WIPO Arbitration and Mediation Center


W.W. Grainger, Inc. v. Registration Private, Domains By Proxy, LLC / I S, ICS INC

Case No. D2017-2603

1. The Parties

Complainant is W.W. Grainger, Inc. of Lake Forest, Illinois, United States of America (“United States”), represented by Greenberg Traurig, LLP, United States.

Respondent is Registration Private, Domains By Proxy, LLC of Scottsdale, Arizona, United States / I S, ICS INC, of Grand Cayman, Cayman Islands, Overseas Territory of the United Kingdom of Great Britain and Northern Ireland (“United Kingdom”).

2. The Domain Name and Registrar

The disputed domain name <graingeronlinesafteymanager.com> (the “Domain Name”) is registered with GoDaddy.com, LLC (the “Registrar”).

3. Procedural History

The Complaint was filed with the WIPO Arbitration and Mediation Center (the “Center”) on December 29, 2017. On January 3, 2018, the Center transmitted by email to the Registrar a request for registrar verification in connection with the Domain Name. On January 4, 2018, the Registrar transmitted by email to the Center its verification response disclosing registrant and contact information for the Domain Name which differed from the named Respondent and contact information in the Complaint. The Center sent an email communication to Complainant on January 5, 2018 providing the registrant and contact information disclosed by the Registrar, and inviting Complainant to submit an amendment to the Complaint. Complainant filed an amended Complaint on January 10, 2018.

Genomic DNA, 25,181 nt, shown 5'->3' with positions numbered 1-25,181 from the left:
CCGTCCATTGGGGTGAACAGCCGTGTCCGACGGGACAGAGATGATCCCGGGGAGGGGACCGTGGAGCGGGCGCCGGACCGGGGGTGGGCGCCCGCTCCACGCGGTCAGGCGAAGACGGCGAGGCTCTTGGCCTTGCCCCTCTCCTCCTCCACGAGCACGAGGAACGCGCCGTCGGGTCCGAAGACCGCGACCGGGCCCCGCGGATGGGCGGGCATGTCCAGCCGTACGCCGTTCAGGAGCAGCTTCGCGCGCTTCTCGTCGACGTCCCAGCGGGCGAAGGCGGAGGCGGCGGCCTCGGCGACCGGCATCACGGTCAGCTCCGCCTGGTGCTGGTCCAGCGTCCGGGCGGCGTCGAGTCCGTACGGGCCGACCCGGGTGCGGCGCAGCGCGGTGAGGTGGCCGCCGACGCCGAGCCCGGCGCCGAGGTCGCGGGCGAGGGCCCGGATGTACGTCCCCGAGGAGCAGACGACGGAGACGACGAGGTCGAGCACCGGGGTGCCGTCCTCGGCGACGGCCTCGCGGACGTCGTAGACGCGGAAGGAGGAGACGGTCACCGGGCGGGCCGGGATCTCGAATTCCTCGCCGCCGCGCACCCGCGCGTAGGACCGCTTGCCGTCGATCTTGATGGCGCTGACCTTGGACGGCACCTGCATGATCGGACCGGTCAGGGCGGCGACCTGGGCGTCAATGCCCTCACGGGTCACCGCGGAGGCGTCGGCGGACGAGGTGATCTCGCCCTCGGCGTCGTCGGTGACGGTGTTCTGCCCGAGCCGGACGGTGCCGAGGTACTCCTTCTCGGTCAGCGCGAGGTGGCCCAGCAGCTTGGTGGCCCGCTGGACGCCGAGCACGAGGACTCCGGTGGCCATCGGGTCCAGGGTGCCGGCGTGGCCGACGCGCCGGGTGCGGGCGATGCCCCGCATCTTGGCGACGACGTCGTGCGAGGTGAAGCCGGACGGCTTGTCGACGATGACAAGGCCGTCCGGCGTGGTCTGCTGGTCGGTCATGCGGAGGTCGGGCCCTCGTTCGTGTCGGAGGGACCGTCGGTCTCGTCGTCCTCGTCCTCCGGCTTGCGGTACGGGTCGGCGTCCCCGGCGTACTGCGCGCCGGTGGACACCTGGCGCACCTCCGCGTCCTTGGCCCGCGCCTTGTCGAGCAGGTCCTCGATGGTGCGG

The Center verified that the Complaint together with the amended Complaint satisfied the formal requirements of the Uniform Domain Name Dispute Resolution Policy (the “Policy” or “UDRP”), the Rules for Uniform Domain Name Dispute Resolution Policy (the “Rules”), and the WIPO Supplemental Rules for Uniform Domain Name Dispute Resolution Policy (the “Supplemental Rules”).